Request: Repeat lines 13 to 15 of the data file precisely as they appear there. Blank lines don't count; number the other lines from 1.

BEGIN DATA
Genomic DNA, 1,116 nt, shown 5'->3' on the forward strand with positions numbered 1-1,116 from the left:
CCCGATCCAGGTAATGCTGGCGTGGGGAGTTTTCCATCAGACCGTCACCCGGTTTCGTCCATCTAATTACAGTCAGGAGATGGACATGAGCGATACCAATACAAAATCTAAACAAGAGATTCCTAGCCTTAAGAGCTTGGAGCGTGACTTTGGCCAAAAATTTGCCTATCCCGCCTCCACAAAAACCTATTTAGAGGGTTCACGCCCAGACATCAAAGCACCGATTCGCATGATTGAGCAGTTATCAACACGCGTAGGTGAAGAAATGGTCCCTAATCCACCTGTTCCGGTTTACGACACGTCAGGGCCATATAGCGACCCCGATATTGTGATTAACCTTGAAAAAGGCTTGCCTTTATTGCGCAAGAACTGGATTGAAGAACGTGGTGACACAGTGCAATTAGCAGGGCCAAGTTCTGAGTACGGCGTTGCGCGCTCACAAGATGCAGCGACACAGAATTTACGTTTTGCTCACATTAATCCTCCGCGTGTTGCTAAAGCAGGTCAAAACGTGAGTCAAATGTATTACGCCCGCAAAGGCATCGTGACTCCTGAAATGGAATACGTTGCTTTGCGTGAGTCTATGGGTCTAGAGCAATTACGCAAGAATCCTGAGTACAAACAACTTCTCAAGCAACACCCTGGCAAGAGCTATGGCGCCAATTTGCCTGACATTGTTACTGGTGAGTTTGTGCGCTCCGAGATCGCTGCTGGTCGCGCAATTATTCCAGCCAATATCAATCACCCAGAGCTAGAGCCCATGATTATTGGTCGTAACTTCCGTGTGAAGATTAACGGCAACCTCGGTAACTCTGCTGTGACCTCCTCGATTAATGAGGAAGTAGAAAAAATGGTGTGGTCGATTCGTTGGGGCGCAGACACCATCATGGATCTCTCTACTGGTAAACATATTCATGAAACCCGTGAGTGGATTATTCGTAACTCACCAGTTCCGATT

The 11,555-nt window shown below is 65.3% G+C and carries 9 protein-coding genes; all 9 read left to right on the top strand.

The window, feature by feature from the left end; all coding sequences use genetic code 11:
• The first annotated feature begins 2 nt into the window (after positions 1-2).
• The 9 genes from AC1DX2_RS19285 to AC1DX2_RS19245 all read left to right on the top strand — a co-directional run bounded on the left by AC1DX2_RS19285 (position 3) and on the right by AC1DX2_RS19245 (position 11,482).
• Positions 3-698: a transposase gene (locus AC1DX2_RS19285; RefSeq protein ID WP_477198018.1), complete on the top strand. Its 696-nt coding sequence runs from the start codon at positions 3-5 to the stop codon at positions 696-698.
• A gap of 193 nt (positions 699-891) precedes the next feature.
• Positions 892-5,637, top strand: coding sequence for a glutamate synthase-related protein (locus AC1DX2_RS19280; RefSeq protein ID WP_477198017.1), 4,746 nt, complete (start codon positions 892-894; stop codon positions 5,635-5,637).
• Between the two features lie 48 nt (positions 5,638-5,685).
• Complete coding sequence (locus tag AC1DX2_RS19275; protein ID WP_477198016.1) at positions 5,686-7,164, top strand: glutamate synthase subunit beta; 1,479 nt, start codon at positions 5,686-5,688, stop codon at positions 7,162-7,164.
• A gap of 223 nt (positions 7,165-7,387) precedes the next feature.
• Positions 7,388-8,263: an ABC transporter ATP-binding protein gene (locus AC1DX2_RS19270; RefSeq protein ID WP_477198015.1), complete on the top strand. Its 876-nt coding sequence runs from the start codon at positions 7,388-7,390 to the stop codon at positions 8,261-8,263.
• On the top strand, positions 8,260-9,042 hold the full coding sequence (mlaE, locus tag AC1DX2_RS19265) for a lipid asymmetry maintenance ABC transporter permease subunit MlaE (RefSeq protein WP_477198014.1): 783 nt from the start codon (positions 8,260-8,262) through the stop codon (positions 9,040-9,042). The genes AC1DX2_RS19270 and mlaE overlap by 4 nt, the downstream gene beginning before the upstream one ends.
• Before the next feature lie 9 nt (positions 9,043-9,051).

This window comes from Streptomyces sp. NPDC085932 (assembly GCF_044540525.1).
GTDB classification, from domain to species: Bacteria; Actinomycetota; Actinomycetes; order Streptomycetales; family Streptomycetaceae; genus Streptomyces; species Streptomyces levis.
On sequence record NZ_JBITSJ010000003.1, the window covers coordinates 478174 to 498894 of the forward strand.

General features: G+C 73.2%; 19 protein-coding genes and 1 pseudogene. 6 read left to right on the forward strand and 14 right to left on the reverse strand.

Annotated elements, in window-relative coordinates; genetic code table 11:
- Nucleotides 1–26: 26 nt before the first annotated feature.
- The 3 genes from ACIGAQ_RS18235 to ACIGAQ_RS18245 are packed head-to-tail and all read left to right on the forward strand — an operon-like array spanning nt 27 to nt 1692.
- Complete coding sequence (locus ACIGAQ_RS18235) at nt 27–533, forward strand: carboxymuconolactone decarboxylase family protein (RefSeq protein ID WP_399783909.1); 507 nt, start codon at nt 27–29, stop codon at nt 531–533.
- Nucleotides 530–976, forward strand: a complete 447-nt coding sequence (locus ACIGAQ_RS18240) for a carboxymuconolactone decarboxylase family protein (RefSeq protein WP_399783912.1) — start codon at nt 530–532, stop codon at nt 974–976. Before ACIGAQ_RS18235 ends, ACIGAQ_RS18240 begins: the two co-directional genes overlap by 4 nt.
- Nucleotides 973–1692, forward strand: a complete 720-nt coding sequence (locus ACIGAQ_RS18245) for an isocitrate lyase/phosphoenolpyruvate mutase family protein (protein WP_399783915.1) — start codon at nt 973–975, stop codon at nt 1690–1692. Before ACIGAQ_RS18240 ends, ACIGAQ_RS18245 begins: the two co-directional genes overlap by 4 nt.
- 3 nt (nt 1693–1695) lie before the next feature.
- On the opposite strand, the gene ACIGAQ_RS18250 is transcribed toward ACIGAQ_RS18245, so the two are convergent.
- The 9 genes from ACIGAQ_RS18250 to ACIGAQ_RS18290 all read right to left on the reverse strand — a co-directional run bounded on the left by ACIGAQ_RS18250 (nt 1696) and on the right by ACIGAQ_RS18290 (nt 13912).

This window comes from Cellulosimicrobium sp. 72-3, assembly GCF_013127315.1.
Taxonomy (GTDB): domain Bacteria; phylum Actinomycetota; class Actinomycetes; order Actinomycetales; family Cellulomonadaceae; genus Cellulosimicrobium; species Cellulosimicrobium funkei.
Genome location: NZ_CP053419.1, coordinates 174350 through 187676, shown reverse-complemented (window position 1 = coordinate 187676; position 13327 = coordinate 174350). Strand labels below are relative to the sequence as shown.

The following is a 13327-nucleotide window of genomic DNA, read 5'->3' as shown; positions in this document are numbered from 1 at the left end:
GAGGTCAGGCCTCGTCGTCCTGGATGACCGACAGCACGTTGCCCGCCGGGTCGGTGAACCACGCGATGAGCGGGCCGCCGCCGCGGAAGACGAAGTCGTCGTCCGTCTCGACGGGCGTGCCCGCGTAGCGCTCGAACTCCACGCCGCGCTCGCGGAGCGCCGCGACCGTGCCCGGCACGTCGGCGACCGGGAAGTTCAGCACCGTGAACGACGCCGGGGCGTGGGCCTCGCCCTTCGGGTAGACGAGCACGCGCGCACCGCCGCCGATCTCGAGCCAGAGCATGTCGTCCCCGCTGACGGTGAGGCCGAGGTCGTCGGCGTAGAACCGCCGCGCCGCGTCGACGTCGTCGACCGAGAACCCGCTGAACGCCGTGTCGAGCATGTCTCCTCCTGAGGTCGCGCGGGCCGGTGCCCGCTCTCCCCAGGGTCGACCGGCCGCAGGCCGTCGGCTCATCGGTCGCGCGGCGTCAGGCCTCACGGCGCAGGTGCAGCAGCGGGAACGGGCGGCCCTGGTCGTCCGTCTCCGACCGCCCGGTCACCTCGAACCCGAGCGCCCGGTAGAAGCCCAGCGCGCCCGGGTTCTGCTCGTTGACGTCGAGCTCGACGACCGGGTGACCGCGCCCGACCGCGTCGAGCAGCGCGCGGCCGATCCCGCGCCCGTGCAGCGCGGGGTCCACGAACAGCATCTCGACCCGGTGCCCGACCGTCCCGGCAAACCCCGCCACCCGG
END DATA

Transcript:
• Positions 7,388-8,263: an ABC transporter ATP-binding protein gene (locus AC1DX2_RS19270; RefSeq protein ID WP_477198015.1), complete on the top strand. Its 876-nt coding sequence runs from the start codon at positions 7,388-7,390 to the stop codon at positions 8,261-8,263.
• On the top strand, positions 8,260-9,042 hold the full coding sequence (mlaE, locus tag AC1DX2_RS19265) for a lipid asymmetry maintenance ABC transporter permease subunit MlaE (RefSeq protein WP_477198014.1): 783 nt from the start codon (positions 8,260-8,262) through the stop codon (positions 9,040-9,042). The genes AC1DX2_RS19270 and mlaE overlap by 4 nt, the downstream gene beginning before the upstream one ends.
• Before the next feature lie 9 nt (positions 9,043-9,051).